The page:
earth-man's as the latter's are higher than those of the oyster, still we

do not have to go so far to find instances of the possession of much

higher and more active faculties than those employed by the ordinary man.

We have but to consider the higher psychical faculties of man, right here

and now, in order to see what new worlds are open to him. When you reach

a scientific understanding of these things, you will see that there really

is nothing at all supernatural about much of the great body of wonderful

experiences of men in all times which the "horse sense" man sneeringly

dismisses as "queer" and "contrary to sense." You will see that these

experiences are quite as natural as are those in which the ordinary five

senses are employed--though they are super-physical. There is the greatest

difference between supernatural and super-physical, you must realize.

All occultists know that man has other senses than the ordinary five,

although but few men have developed them sufficiently well to use them

effectively. These super-physical senses are known to the occultists as

"the astral senses." The term "Astral," used so frequently by all

occultists, ancient and modern, is derived from the Greek word "astra,"

meaning "star." It is used to indicate those planes of being immediately

above the physical plane. The astral senses are really the counterparts of

the physical senses of man, and are connected with the astral body of the

person just as the physical senses are connected with the physical body.

The office of these astral senses is to enable the person to receive

impressions on the astral plane, just as his physical senses enable him to

receive impressions on the physical plane. On the physical plane the mind

of man receives only the sense impressions of the physical organs of

sense; but when the mind functions and vibrates on the astral plane, it

requires astral senses in order to receive the impressions of that plane,

and these, as we shall see, are present.

Each one of the physical senses of man has its astral counterpart. Thus

man has, in latency, the power of seeing, feeling, tasting, smelling, and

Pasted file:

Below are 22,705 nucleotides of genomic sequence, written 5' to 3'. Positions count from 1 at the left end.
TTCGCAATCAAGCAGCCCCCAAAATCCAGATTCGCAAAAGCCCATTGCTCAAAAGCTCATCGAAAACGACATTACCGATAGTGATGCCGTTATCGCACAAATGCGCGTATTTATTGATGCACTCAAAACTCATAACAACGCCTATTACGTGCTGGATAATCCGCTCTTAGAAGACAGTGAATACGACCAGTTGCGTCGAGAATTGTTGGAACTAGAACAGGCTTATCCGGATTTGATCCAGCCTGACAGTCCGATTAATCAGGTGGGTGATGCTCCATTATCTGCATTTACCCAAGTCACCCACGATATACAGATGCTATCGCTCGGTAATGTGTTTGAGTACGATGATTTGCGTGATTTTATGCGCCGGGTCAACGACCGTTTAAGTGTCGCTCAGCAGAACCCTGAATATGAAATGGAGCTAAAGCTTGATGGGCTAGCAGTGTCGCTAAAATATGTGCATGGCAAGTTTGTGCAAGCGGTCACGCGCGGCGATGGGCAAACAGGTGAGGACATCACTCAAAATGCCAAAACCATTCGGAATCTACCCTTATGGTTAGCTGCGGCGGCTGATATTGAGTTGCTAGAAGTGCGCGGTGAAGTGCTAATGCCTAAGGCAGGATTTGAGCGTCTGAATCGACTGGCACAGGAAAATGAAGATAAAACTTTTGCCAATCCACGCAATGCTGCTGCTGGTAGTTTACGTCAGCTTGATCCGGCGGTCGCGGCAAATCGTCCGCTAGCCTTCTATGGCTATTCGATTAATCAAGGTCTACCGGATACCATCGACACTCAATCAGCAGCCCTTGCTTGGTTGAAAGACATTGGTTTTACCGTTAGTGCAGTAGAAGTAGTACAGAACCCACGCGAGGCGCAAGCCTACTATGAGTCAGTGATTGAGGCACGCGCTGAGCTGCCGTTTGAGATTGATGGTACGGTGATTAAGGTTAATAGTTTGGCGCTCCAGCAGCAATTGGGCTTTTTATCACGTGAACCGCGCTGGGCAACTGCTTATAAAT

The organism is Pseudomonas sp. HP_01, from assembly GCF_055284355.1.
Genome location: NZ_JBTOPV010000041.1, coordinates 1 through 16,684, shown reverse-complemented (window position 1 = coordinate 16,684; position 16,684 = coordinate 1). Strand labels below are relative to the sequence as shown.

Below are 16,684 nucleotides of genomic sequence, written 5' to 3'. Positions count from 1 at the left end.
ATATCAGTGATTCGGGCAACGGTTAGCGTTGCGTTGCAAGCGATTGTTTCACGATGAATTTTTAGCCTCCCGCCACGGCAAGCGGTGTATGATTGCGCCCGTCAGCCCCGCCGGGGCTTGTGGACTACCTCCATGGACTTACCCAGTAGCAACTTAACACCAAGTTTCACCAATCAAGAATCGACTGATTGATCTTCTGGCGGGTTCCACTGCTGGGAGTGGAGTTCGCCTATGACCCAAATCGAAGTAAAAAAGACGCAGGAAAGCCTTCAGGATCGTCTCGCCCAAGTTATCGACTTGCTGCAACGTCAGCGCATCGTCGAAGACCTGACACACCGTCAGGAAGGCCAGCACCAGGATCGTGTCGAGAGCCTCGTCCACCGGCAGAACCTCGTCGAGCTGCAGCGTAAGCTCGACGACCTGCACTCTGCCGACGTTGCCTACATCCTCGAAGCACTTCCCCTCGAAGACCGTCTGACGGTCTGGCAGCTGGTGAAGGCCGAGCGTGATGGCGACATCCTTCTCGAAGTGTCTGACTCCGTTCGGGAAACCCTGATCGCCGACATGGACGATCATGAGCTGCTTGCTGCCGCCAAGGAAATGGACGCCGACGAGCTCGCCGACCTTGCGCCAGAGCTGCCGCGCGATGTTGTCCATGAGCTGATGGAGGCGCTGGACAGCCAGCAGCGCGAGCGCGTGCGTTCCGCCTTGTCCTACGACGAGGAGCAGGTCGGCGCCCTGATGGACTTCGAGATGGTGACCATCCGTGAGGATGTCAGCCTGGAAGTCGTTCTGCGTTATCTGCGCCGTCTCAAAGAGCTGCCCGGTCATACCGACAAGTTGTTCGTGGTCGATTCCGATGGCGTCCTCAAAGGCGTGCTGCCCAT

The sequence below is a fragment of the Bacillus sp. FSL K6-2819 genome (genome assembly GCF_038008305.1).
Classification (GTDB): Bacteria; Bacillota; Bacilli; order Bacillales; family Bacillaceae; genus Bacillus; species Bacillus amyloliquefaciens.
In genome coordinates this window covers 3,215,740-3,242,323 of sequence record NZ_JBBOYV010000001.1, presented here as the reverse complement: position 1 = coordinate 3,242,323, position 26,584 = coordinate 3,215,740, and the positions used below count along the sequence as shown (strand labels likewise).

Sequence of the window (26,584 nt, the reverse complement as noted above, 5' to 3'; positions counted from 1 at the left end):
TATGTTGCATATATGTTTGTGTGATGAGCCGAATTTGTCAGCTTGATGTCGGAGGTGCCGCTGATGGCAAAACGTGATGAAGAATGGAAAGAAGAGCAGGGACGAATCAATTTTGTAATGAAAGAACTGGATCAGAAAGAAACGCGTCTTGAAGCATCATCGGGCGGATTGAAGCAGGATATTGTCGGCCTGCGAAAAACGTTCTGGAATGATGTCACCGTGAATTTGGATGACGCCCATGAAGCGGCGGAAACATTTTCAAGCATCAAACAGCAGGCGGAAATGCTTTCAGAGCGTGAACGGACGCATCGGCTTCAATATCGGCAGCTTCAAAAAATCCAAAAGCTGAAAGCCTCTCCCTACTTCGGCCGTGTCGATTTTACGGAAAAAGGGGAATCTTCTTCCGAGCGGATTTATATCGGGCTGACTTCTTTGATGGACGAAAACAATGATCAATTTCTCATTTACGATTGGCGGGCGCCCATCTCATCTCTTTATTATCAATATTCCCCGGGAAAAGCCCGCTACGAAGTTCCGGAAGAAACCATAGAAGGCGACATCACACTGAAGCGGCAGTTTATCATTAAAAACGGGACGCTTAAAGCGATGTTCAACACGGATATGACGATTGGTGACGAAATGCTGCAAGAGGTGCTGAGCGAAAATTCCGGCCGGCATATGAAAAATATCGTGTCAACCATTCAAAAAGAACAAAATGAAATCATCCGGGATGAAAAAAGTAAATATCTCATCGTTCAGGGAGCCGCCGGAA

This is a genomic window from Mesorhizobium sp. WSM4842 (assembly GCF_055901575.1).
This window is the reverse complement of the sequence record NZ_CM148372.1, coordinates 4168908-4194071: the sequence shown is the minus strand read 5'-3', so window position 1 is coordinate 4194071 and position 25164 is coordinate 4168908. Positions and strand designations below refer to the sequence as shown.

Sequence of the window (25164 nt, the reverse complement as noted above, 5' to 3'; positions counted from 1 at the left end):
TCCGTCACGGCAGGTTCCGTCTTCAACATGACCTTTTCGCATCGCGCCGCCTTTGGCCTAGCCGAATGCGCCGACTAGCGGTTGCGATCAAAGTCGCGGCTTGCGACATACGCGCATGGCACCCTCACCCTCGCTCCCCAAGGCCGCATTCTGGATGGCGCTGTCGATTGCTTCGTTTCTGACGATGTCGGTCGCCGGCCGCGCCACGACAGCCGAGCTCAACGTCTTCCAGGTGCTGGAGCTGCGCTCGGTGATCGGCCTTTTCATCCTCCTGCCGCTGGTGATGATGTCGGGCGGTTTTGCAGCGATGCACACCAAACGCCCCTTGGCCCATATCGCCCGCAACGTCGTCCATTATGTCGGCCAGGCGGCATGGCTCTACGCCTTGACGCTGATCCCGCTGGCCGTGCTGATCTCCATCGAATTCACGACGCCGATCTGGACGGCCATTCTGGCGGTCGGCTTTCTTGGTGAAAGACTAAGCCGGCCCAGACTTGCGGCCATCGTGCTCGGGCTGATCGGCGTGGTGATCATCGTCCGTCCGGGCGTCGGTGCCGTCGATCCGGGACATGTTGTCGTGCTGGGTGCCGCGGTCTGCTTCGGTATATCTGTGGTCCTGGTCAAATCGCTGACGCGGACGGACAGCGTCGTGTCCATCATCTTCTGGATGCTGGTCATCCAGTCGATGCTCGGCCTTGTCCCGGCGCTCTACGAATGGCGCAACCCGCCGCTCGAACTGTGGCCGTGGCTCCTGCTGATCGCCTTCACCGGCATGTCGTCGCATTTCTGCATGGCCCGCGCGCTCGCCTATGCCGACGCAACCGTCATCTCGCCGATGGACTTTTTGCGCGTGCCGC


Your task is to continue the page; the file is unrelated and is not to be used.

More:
hearing, on the astral plane, by means of his five astral senses. More

than this, the best occultists know that man really has seven physical

senses instead of but five, though these two additional senses are not

unfolded in the case of the average person (though occultists who have

reached a certain stage are able to use them effectively). Even these two

extra physical senses have their counterparts on the astral plane.

Persons who have developed the use of their astral senses are able to

receive the sense impressions of the astral plane just as clearly as they

receive those of the physical plane by means of the physical senses. For

instance, the person is thus able to perceive things occurring on the

astral plane; to read the Akashic Records of the past; to perceive things

that are happening in other parts of the world; to see past happenings as

well; and in cases of peculiar development, to catch glimpses of the

future, though this is far rarer than the other forms of astral sight.

Again, by means of clairaudience, the person may hear the things of the

astral world, past as well as present, and in rare cases, the future. The

explanation is the same in each case--merely the receiving of vibrations

on the astral plane instead of on the physical plane. In the same way,

the astral senses of smelling, tasting, and feeling operate. But though we

have occasional instances of astral feeling, in certain phases of psychic

phenomena, we have practically no manifestation of astral smelling or

tasting, although the astral senses are there ready for use. It is only in

instances of travelling in the astral body that the last two mentioned

astral senses, viz., smell and taste, are manifested.

The phenomena of telepathy, or thought transference, occurs on both the

physical and the mental plane. On the physical plane it is more or less

spontaneous and erratic in manifestation; while on the astral plane it is

as clear, reliable and responsive to demand as is astral sight, etc.

The ordinary person has but occasional flashes of astral sensing, and as a

rule is not able to experience the phenomenon at will. The trained

occultist, on the contrary, is able to shift from one set of senses to the

other, by a simple act or effort of will, whenever he may wish to do so.